Saints, Cyril and Methodius
There is no doubt at all, that Lemkivshchyna in ancient times was part of the Great Moravian state, whose northern boundaries extended past Tarnow and Krakow (Cracow). It is hard to determine the population density of the Carpathian Mountain areas at that time, however it is certain that a strong eastern-Slavic community existed here, which under the influence of the missionary work of two brothers from Thessaloniki, Sts. Cyril and Methodius, was able to renounce paganism and adopt civilized Christianity. To this day a mountain by Ustye Ruskye bears the name Rotunda, which relates to antiquity. That is how the early Christian temples (tserkvy*) of the eastern Byzantine rite were named. In the village of Biltsareva, a folk legend about one of these stone tserkvas survived until today: "on that plot of land commonly referred to as "Hrobyska", on which Kuzemchak is currently farming, stood the first tserkva in our village. Built of stone, in a perfect circle, just like a small rick of oats. People in those days lived well, and as a result tended to sin a lot. Even their priest failed to observe God's law, and they were severely punished by God. On Easter mass, when the tserkva was full of worshippers, the church bells started to toll earlier, and the tserkva with all the parishioners sunk deeply beneath the earth..."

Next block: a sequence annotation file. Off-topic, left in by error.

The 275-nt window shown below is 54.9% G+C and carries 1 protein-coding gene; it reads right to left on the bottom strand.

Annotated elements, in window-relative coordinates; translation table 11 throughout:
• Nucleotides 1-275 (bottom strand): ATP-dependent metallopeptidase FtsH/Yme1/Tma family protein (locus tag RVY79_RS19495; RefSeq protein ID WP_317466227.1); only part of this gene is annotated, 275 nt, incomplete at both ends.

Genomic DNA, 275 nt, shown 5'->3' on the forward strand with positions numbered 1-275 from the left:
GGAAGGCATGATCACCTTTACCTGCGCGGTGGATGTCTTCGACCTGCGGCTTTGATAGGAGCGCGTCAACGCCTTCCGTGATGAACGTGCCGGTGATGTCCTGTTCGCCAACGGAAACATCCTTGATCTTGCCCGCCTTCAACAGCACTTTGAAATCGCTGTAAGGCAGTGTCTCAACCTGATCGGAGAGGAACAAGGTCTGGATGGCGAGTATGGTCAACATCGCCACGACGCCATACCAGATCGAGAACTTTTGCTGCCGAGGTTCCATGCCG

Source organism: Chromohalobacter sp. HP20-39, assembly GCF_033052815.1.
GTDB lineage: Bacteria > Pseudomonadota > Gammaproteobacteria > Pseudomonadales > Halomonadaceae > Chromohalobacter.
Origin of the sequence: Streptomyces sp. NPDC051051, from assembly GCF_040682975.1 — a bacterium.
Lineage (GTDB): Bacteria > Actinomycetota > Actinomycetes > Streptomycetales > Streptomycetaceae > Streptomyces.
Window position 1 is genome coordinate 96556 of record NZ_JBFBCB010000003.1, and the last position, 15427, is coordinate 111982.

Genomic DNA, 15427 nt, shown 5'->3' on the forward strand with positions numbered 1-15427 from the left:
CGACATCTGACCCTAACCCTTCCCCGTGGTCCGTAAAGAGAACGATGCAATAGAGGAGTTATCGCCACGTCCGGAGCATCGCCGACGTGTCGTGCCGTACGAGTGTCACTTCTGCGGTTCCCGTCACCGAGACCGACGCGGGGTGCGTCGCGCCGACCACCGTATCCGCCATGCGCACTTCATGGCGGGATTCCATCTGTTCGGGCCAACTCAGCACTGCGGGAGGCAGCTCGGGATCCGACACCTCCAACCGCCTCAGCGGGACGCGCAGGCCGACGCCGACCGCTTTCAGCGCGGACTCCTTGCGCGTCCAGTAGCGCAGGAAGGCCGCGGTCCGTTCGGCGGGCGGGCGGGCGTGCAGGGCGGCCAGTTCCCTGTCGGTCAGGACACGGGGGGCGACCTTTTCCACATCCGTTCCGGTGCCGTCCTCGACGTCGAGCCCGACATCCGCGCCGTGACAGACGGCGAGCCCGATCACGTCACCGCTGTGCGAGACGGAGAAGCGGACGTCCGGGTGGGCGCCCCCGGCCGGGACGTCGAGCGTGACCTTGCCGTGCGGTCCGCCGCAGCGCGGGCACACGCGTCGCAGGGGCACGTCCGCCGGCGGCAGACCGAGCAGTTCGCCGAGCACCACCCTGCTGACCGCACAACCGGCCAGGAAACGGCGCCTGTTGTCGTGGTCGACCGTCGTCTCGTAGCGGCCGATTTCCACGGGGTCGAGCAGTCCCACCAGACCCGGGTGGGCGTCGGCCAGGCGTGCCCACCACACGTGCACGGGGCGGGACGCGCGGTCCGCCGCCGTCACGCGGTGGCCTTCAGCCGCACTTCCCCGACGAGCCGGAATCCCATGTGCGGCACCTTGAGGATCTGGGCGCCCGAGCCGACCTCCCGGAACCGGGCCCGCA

Today on that plot of land there exists nothing but very uneven pastures, and deep ravines. Whoever doesn't believe in this legend, let him go to "Hrobysko" on Easter, after midnight, prostrate himself in the innermost pit, put his left ear to the ground, and lie so till sunrise. Most likely he will be able to hear the sound of those ancient Easter bells. It is difficult to say how much truth there is in this legend, and how much of it is fiction. Maybe at one time a tserkva stood in this place and was later completely destroyed by the Tartars. Over time, the truth might have become legend.
The brothers Cyril and Methodius, who were born in Thessaloniki, Greece, held a distinguished place within Lemko tserkvas. Icons with their likeness were being placed in every tserkva. Priests often in their sermons reminded parishioners about these saints' Christian mission, which took place in the western Carpathians, predating acceptance of Christianity by the Rus', by 100 years.
Lemkos were always proud of having embraced the East Byzantine rite, of their extreme fondness for their Carpathians, which sheltered them from pressures to be latinized, and they continue to remain faithful to their saints, Cyril and Methodius.
* Note from translator: [Most eastern European languages have more than one word for "church". Traditionally the Lemko word "kostel" is used for a Roman Catholic place of worship, while the word "tserkva" in used for a place of worship of an Eastern Rite church - whether Catholic or Orthodox. Because no similar distinction exists in English, the word "tserkva" is used in this translation - WM]
Copyright ®1997 Jon W. Madzelan
This Home Page was created on Sunday, April 13, 1997
Most recent revision Tuesday, April 15, 1997